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Patent Law

The objective of patent law is to protect technical creations, such as watch movements. The patent confers on its owner the exclusive rights, for a predetermined period, to a product or a process constituting a new technical achievement. In return for this monopoly, the inventor informs the public about a new product or process.

The basic conditions required for an invention to enjoy the protection of a patent are the following:

  • The invention must be new. Its novelty is evaluated by comparing the invention to the technical situation at the time of the request for the patent. The technical situation is defined by the technical information available to the public. In other words, information would be considered as obviating a ‘novelty’, if it was already available to the public at the time the patent application was made.
  • The invention must be the result of an act of invention, meaning that it cannot originate from the current technical situation, in a way that would be obvious to someone in the trade concerned. Therefore, creations that are able to be derived by deduction or combinations of technical elements requiring no creative effort are not eligible for protection.

By the same token, patent protection does not cover discoveries, ideas, principles, scientific theories and mathematical methods which have no means of concrete application. Aesthetic creations are also excluded from patent protection, but can benefit from the protection of the designs and models rights, if they fulfil the requirements of the law.

Patents are granted at the end of a registration procedure, initiated by the submission of an application, which has to include a description of the patent and the claims enabling it to define the extent of the patent protection.

At the end of the patent application procedure, the patent provides the owner with a temporary exploitation monopoly. The owner has the right to forbid third parties to use his invention. He also has the right to organize its exploitation and to grant licences to third parties, according to the conditions established within the framework of a contract. Sanctions against the counterfeiting of patents are subject to the competence of countries' national legislations.

Patents constitute an exception to free competition over a given period. Access to invention is denied to players in the market other than the owner.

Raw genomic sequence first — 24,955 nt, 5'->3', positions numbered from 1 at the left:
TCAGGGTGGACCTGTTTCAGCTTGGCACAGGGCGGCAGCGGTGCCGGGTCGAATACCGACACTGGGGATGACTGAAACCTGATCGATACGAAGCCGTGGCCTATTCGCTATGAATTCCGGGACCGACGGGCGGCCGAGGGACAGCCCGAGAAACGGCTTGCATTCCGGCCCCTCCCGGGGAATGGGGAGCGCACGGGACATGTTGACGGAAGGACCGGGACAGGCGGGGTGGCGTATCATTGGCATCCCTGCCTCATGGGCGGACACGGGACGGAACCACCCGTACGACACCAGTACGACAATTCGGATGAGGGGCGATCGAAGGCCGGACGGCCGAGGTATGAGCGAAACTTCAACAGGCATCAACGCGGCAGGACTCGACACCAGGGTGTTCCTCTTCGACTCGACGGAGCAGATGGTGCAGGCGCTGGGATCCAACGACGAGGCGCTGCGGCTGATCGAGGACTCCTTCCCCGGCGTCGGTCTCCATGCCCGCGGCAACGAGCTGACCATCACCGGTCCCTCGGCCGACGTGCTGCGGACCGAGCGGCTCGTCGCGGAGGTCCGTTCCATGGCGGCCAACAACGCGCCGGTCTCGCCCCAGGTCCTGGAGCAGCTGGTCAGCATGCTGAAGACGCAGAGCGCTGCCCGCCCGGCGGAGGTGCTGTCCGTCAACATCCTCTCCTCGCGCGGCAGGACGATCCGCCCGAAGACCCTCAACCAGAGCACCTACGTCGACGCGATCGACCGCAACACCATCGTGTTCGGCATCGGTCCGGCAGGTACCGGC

The length of patents' protection cover varies from country to country. In many, it is twenty years. A patent can be applied for at, and granted by, the competent national office of one's own country. The protection obtained is therefore restricted territorially to the country concerned.

It is also possible to request an international patent, governed by the Treaty of Cooperation on Patent Matters, according to the Convention of Washington of 19th June 1970, establishing a system of international patent application called: the PCT (Patent Cooperation Treaty). It is currently applied by 128 contracting parties. One single international application is lodged at a receiving office in Geneva, within the World Organization for Intellectual Property (WOIP). While the application procedure is covered by this convention, the decision to grant a patent and the system controlling issued patents come under the national laws of the country specified in the application.

The European Patents Office (EPO) can also issue patent protection. Given the many differences between national legislations, the European countries have demonstrated their common political desire to establish a unified patenting system in Europe. The original idea was to create a community patent, but it quickly became obvious that this approach was not going to be acceptable. The 1973 Munich Convention was thus adopted, establishing a centralized application and issuing procedure for all the Member States of this convention. The European patent confers upon its owner, from the day of the publication of confirmation of issue and in each of the member countries requested in the application, the same rights as he would have with a patent issued in his own country. One single patent application can cover the thirty or so members of the EPO. The issuing of the patent is published in the European patent bulletin. Once issued, this patent activates a national patent for each of the countries requested in the application.

As for the Community patent, several attempts to set one up have failed (notably the Luxembourg Convention in 1975). Nevertheless, many European Union members have emphasized the importance of establishing such an instrument.

Stumbling blocks hindering agreement between the various countries include the cost of patent translations, a complex jurisdictional system...